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Friday 11 March 2011

Tatarstan: ‘A whole generation is ready to conduct extremist activity’

Next year marks the 460th anniversary of the incorporation of the territory of Tatarstan into the Russian state. The fall of Kazan, the capital of the former Tatar Khanate, to the forces of Ivan the Terrible was memorably commemorated in the first part of Sergei Eisenstein’s allegory on Stalin’s paranoid court - Ivan the Terrible Part 1 - and marked the point when Russia finally put to rest its fears of domination from the East. Now however, it appears that a new fear is haunting Russia, as the country’s demographic crisis is leading to a decline in the absolute number of ethnic Russians, as well as their share in the state's population. On the other hand, its Asiatic Muslim population is growing in both absolute and relative terms, rather than shrinking.

Still from Sergei Eisenstein's Ivan the Terrible, Part 1

This represents the continuation of a long-established trend, for differential Muslim and non-Muslim birth-rates were already a cause for concern within the Soviet Union as early as the mid 1970s. When the USSR collapsed in 1991, the loss of the Muslim Central Asian republics and Azerbaijan left Russia shorn of a significant proportion of the USSR’s Muslim population. However, owing to Russia’s gradual historical territorial expansion across the northern expanse of Eurasia, many other traditionally Muslim peoples were incorporated into the tsarist state and its successors: Tatars, Bashkirs, Chechens, Ingush, Dagestanis (a label encompassing over thirty small Muslim ethnic groups) and others. These peoples have generally speaking remained concentrated in their historical homelands, and whereas amongst many of these groupings adherence to Islam at the popular level may have been historically superficial and officially frowned upon during the Soviet period, the past two decades has seen a resurgence in religious – particularly Muslim - identities.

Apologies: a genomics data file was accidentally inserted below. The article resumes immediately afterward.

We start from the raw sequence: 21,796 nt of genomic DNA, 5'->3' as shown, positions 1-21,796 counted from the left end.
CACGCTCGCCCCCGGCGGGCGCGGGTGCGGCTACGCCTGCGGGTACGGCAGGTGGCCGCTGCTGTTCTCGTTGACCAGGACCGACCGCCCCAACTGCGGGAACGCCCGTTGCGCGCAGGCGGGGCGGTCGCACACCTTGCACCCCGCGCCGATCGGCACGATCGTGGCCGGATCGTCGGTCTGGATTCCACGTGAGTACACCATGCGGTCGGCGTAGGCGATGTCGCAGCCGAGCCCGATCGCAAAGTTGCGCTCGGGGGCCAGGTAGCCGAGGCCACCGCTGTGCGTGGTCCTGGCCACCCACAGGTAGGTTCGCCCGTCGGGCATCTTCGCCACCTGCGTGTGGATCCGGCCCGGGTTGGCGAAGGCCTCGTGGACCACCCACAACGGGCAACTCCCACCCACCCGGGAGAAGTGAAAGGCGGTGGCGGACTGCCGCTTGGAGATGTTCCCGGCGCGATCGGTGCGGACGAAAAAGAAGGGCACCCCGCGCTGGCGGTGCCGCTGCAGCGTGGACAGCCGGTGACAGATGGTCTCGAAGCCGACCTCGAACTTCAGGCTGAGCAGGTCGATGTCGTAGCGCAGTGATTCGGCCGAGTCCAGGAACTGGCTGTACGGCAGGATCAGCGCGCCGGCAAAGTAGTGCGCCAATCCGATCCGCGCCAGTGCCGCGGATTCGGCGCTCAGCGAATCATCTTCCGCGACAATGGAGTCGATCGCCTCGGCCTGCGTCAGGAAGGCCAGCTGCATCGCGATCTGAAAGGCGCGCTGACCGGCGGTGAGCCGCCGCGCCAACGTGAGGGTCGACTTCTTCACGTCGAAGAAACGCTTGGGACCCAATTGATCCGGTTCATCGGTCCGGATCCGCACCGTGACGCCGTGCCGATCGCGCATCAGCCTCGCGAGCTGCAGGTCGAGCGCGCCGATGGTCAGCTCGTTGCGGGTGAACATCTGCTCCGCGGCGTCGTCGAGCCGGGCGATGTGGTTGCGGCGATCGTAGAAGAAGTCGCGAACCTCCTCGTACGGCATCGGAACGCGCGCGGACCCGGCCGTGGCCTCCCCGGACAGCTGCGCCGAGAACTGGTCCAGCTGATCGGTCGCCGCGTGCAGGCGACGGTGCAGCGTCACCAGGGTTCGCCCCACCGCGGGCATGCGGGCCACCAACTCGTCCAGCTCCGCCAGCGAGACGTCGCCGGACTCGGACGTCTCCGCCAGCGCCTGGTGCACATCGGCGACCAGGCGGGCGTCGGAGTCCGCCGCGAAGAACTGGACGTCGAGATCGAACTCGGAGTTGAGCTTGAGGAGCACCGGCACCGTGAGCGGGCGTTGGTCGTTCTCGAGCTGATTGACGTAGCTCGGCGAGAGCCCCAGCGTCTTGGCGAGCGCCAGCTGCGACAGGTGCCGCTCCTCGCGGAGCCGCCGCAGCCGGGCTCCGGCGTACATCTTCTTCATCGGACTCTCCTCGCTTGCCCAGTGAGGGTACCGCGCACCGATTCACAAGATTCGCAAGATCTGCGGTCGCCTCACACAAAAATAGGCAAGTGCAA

As in other countries, Saudi money has underpinned the rise of the Wahhabist variant of Islam amongst many young Muslims in Russia, and jihadist ideology has been grafted onto a pre-existing nationalist rootstock in a number of cases. A recent article in Nezavisimaia gazeta entitled ‘A whole Generation of Extremists’ gives a clue to how significant the problem of jihadist ideology has become in Tatarstan. As in the UK, the Russian security agencies have discovered that a significant number of Islamists in the republic have journeyed to Pakistan and Afghanistan to participate in violent Islamist activity before returning home to attack non-Muslim targets in their homeland. So acute is this problem adjudged to be, that it is said to rank alongside poverty in its potential to threaten social stability in the republic. The local republican government is thus engaged in devising a new programme to forestall and combat the growth of violent extremism in Tatarstan. Although the word is not mentioned, the threat is quite clearly Islamic.